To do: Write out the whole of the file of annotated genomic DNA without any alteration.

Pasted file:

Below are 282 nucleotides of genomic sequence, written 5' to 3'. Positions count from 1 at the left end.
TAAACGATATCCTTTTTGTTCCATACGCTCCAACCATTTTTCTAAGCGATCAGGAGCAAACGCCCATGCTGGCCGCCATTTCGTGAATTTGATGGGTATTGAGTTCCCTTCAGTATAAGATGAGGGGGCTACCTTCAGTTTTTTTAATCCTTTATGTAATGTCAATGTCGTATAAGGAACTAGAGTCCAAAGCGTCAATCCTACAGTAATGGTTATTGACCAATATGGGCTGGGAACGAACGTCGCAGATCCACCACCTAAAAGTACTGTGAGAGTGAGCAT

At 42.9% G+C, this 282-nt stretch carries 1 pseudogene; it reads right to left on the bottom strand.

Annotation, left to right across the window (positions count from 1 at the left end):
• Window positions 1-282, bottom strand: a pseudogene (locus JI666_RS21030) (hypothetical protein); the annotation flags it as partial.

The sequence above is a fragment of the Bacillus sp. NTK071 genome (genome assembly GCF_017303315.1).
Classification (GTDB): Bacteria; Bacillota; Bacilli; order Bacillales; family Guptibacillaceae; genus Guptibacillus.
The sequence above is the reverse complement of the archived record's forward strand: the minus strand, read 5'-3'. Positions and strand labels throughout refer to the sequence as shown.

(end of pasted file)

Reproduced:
Below are 282 nucleotides of genomic sequence, written 5' to 3'. Positions count from 1 at the left end.
TAAACGATATCCTTTTTGTTCCATACGCTCCAACCATTTTTCTAAGCGATCAGGAGCAAACGCCCATGCTGGCCGCCATTTCGTGAATTTGATGGGTATTGAGTTCCCTTCAGTATAAGATGAGGGGGCTACCTTCAGTTTTTTTAATCCTTTATGTAATGTCAATGTCGTATAAGGAACTAGAGTCCAAAGCGTCAATCCTACAGTAATGGTTATTGACCAATATGGGCTGGGAACGAACGTCGCAGATCCACCACCTAAAAGTACTGTGAGAGTGAGCAT

At 42.9% G+C, this 282-nt stretch carries 1 pseudogene; it reads right to left on the bottom strand.

Annotation, left to right across the window (positions count from 1 at the left end):
• Window positions 1-282, bottom strand: a pseudogene (locus JI666_RS21030) (hypothetical protein); the annotation flags it as partial.

The sequence above is a fragment of the Bacillus sp. NTK071 genome (genome assembly GCF_017303315.1).
Classification (GTDB): Bacteria; Bacillota; Bacilli; order Bacillales; family Guptibacillaceae; genus Guptibacillus.
The sequence above is the reverse complement of the archived record's forward strand: the minus strand, read 5'-3'. Positions and strand labels throughout refer to the sequence as shown.